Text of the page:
3D printed silicon-few layer graphene anode for advanced Li-ion batteries†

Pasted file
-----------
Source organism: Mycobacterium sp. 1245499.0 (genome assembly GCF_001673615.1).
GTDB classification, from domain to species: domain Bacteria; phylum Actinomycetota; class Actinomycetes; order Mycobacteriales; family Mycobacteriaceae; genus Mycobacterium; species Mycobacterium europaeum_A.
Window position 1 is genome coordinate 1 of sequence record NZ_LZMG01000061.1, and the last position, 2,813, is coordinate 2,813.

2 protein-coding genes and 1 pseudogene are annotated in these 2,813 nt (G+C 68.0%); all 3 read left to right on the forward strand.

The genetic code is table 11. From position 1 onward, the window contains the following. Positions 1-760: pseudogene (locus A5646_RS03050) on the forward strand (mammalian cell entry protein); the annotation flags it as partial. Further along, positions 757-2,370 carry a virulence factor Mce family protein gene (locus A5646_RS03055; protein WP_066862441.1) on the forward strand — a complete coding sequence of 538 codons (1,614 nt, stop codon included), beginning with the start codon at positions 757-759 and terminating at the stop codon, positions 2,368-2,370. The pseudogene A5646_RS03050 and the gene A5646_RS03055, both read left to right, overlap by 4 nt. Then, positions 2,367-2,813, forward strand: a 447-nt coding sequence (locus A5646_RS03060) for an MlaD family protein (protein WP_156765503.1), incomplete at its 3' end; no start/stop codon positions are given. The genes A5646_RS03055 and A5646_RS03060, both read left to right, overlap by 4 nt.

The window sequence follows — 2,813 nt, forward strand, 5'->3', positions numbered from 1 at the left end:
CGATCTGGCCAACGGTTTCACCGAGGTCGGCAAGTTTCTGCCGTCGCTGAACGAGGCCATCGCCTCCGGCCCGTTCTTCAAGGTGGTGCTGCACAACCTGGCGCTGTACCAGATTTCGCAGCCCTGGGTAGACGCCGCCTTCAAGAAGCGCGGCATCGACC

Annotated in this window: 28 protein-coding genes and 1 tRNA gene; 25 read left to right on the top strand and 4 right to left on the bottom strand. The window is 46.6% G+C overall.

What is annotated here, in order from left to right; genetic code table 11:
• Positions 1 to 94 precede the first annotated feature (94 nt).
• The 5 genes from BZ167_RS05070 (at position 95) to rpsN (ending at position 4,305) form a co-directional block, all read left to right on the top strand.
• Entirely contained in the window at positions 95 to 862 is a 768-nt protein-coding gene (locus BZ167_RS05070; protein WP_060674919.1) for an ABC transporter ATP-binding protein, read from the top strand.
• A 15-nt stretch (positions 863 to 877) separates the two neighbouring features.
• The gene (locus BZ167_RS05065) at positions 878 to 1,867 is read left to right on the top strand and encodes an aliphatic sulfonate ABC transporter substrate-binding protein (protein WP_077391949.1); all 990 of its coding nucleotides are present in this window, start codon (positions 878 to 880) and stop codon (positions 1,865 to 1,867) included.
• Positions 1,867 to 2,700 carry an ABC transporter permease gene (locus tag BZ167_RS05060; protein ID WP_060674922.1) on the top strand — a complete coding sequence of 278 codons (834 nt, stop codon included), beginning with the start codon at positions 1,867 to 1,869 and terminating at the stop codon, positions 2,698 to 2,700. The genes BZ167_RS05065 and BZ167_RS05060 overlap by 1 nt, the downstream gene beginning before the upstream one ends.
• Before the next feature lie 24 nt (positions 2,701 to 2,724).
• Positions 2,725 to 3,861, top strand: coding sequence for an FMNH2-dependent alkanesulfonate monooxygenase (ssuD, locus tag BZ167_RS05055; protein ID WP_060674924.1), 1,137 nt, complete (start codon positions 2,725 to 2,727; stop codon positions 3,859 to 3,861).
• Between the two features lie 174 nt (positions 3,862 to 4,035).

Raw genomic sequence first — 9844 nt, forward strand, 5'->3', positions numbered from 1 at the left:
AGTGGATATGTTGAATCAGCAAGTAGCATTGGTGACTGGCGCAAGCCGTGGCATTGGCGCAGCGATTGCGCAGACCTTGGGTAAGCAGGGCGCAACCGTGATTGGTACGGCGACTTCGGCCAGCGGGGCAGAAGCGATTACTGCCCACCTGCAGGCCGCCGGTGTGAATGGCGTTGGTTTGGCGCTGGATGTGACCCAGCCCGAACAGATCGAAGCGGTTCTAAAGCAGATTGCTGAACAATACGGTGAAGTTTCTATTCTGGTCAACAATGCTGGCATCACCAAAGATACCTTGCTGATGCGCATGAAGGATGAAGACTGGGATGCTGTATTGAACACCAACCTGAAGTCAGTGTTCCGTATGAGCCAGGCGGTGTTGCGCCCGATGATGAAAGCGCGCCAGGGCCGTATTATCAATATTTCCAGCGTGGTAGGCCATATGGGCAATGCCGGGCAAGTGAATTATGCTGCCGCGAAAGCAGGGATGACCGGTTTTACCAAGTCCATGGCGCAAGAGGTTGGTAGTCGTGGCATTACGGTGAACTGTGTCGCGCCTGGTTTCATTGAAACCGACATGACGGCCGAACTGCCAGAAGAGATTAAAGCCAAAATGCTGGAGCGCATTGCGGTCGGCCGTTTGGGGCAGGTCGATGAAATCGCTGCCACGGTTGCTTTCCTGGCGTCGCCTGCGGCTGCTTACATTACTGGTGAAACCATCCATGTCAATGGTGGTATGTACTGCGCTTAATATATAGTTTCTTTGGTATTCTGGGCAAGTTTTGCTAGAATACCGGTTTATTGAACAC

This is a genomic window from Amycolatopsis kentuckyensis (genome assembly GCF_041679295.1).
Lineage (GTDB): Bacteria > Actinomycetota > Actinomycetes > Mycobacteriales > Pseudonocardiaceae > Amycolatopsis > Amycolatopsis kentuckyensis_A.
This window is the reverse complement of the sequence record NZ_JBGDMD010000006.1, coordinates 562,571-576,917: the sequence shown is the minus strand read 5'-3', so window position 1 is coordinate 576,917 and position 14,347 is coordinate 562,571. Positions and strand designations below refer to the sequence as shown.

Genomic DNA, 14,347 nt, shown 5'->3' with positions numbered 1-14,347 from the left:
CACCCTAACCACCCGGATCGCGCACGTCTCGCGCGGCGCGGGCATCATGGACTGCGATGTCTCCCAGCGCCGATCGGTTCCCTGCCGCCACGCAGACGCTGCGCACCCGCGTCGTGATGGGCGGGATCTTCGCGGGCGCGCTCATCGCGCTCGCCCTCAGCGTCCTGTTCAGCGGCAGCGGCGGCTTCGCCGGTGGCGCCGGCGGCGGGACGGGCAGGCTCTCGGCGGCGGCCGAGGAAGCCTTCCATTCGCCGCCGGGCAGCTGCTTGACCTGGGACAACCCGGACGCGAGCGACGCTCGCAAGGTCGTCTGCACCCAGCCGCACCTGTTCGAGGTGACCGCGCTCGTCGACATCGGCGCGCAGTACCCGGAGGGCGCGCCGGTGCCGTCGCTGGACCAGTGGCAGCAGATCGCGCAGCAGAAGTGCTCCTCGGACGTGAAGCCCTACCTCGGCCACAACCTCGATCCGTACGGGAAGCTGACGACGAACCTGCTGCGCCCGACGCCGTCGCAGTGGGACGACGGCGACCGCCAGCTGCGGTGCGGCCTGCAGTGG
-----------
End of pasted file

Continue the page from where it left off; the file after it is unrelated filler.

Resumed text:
The printing of three-dimensional (3D) porous electrodes for Li-ion batteries is considered a key driver for the design and realization of advanced energy storage systems. While different 3D printing techniques offer great potential to design and develop 3D architectures, several factors need to be addressed to print 3D electrodes, maintaining an optimal trade-off between electrochemical and mechanical performances. Herein, we report the first demonstration of 3D printed Si-based electrodes fabricated using a simple and cost-effective fused deposition modelling (FDM) method, and implemented as anodes in Li-ion batteries. To fulfil the printability requirement while maximizing the electrochemical performance, the composition of the FDM filament has been engineered using polylactic acid as the host polymeric matrix, a mixture of carbon black-doped polypyrrole and wet-jet milling exfoliated few-layer graphene flakes as conductive additives, and Si nanoparticles as the active material. The creation of a continuous conductive network and the control of the structural properties at the nanoscale enabled the design and realization of flexible 3D printed anodes, reaching a specific capacity up to ∼345 mA h g−1 at the current density of 20 mA g−1, together with a capacity retention of 96% after 350 cycles. The obtained results are promising for the fabrication of flexible polymeric-based 3D energy storage devices to meet the challenges ahead for the design of next-generation electronic devices.